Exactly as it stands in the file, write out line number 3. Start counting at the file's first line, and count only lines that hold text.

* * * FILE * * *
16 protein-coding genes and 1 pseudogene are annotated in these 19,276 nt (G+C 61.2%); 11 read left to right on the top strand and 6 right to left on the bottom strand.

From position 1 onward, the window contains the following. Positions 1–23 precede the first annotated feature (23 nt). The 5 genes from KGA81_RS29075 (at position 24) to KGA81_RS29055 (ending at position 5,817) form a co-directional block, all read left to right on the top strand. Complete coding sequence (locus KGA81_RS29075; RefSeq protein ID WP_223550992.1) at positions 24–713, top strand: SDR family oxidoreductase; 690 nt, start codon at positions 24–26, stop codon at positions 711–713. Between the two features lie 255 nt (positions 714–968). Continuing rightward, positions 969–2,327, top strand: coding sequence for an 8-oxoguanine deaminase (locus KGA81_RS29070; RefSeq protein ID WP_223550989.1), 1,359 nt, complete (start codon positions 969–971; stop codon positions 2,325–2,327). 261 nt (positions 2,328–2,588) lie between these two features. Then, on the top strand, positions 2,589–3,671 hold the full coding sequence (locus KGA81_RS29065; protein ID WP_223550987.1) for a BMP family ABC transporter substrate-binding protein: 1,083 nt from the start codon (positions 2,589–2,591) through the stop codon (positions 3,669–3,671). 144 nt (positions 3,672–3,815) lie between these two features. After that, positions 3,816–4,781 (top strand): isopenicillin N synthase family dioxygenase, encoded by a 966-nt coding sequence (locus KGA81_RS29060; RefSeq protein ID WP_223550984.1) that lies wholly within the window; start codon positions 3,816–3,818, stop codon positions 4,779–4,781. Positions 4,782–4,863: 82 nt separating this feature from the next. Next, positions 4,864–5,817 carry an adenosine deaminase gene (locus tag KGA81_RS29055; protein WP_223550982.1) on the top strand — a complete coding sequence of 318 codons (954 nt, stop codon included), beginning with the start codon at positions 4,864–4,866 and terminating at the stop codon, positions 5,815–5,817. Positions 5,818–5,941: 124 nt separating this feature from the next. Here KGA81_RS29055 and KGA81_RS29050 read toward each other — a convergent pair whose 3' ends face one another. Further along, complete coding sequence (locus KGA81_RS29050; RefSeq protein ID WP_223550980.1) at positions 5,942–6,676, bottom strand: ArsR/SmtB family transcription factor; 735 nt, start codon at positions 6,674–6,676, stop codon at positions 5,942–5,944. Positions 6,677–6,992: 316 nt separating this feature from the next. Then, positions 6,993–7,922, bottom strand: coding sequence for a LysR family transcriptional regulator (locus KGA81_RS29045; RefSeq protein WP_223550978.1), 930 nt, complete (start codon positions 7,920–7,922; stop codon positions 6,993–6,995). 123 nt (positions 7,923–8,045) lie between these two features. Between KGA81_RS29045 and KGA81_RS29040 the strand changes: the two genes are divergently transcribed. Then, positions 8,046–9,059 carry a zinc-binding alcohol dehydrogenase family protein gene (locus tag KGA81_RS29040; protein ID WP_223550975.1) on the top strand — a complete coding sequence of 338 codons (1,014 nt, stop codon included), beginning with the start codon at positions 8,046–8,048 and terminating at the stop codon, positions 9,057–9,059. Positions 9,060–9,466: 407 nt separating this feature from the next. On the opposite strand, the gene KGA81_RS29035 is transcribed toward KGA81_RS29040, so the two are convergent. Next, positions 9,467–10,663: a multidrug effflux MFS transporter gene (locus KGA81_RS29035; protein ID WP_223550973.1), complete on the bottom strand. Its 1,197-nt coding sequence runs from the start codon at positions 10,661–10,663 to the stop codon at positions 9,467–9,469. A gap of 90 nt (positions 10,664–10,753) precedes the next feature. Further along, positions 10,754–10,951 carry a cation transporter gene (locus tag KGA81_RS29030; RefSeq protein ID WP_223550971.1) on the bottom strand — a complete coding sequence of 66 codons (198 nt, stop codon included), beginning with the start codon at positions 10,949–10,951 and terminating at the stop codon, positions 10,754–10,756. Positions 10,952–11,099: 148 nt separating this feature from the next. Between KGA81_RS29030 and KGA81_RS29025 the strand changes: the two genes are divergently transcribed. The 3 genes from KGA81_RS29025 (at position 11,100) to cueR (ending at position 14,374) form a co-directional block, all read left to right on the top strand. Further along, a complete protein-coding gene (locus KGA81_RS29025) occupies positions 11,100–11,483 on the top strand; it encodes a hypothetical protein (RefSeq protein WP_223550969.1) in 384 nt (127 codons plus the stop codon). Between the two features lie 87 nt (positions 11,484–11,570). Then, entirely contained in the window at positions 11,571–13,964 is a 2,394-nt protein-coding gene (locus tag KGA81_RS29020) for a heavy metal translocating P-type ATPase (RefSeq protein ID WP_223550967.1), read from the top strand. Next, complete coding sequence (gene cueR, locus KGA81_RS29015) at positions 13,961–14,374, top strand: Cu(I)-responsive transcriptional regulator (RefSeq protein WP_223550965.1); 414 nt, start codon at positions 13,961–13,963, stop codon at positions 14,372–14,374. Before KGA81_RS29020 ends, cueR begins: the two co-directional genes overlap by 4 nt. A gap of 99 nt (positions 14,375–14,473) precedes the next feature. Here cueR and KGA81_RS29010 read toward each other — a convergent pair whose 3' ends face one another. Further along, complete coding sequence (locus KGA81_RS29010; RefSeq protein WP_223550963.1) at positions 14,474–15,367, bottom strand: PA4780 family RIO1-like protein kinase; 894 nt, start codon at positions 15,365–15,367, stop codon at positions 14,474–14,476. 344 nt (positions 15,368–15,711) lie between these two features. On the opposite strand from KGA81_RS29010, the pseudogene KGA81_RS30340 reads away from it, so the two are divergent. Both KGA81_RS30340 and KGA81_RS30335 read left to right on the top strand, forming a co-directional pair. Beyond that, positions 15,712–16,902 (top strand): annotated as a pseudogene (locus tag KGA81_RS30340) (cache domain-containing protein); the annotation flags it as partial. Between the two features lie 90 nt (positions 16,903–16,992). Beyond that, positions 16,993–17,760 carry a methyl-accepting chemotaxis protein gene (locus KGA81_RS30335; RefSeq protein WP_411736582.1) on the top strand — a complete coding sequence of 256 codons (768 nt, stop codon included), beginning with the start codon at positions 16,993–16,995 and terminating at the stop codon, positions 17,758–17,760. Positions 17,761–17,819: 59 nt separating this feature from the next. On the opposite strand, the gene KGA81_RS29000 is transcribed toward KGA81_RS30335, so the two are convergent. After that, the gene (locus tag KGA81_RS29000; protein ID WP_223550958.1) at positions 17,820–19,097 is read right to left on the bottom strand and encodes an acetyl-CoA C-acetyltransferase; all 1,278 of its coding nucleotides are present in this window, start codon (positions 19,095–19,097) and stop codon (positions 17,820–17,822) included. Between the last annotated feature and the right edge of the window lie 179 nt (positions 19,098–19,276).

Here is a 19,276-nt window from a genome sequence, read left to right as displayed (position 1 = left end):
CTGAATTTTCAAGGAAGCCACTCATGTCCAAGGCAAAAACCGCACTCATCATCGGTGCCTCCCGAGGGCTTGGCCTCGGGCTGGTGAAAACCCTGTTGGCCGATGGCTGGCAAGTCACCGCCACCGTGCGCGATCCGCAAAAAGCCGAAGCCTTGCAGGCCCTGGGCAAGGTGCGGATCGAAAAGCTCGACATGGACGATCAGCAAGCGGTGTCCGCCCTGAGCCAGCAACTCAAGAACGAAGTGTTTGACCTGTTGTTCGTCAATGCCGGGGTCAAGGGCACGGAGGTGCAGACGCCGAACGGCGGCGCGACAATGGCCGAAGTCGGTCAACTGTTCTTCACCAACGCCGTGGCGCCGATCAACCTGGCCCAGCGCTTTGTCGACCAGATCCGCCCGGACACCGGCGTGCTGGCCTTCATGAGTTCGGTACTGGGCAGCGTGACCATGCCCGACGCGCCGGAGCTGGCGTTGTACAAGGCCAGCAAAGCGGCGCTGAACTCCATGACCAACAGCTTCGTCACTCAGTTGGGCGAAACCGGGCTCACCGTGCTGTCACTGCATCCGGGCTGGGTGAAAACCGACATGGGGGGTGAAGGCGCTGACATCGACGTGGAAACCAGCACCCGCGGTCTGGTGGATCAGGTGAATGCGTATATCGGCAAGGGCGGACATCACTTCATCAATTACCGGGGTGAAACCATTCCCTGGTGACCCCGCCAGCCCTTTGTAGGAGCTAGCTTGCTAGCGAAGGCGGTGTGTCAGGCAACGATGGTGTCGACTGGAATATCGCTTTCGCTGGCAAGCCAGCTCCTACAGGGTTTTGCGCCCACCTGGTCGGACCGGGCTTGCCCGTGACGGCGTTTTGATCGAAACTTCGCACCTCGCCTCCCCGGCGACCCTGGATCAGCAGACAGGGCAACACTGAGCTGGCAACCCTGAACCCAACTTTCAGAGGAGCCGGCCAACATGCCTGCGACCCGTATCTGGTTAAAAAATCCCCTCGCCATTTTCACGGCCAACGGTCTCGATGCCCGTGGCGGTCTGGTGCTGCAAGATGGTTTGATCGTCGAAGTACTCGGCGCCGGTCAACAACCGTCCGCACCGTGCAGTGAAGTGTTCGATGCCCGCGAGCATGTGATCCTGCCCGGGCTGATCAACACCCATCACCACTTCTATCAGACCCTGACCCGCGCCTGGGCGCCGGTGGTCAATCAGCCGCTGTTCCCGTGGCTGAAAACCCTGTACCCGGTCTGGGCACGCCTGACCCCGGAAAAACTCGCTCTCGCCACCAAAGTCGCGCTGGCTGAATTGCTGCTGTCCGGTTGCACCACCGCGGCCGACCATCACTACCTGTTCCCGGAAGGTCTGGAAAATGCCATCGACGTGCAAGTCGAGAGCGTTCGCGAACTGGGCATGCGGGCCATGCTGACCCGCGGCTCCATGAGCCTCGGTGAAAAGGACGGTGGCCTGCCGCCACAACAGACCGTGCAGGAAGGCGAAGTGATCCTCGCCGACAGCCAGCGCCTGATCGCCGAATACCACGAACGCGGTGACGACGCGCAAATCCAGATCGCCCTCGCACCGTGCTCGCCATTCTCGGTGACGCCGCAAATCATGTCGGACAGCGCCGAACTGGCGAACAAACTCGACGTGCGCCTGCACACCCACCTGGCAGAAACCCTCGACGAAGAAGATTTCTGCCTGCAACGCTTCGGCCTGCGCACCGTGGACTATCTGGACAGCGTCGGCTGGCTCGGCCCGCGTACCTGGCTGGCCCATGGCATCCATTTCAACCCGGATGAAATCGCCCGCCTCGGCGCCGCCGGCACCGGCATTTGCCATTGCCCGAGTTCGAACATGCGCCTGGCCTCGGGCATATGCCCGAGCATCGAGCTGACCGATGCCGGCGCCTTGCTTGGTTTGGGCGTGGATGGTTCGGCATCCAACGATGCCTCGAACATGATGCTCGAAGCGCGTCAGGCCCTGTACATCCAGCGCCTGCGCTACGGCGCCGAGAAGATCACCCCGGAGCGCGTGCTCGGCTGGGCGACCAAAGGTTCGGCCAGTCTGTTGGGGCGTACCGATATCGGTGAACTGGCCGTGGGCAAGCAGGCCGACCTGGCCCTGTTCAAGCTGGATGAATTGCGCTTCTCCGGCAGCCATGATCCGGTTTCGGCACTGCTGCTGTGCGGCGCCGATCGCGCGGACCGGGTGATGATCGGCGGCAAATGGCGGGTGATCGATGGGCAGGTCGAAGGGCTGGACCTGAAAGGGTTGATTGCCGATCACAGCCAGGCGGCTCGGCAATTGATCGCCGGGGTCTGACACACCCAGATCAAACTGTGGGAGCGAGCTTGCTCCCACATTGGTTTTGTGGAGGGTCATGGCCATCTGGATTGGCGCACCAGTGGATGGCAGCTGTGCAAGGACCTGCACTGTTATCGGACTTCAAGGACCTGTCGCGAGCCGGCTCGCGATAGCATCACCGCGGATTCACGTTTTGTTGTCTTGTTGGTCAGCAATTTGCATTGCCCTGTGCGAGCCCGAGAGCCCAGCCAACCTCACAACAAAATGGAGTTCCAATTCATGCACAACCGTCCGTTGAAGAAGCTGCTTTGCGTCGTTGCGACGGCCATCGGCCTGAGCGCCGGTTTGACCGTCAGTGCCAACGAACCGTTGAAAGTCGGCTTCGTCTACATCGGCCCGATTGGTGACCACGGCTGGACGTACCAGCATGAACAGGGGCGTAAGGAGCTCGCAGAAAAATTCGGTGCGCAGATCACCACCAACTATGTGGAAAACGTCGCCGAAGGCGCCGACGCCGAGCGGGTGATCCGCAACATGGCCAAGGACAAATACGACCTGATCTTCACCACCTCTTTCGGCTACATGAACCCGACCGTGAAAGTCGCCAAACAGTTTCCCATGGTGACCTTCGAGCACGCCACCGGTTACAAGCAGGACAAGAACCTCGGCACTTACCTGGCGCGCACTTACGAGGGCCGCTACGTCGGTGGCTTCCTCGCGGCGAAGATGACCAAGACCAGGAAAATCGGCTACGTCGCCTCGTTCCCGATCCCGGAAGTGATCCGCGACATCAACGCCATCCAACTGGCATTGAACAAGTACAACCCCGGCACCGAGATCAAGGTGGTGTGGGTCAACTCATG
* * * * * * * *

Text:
Here is a 19,276-nt window from a genome sequence, read left to right as displayed (position 1 = left end):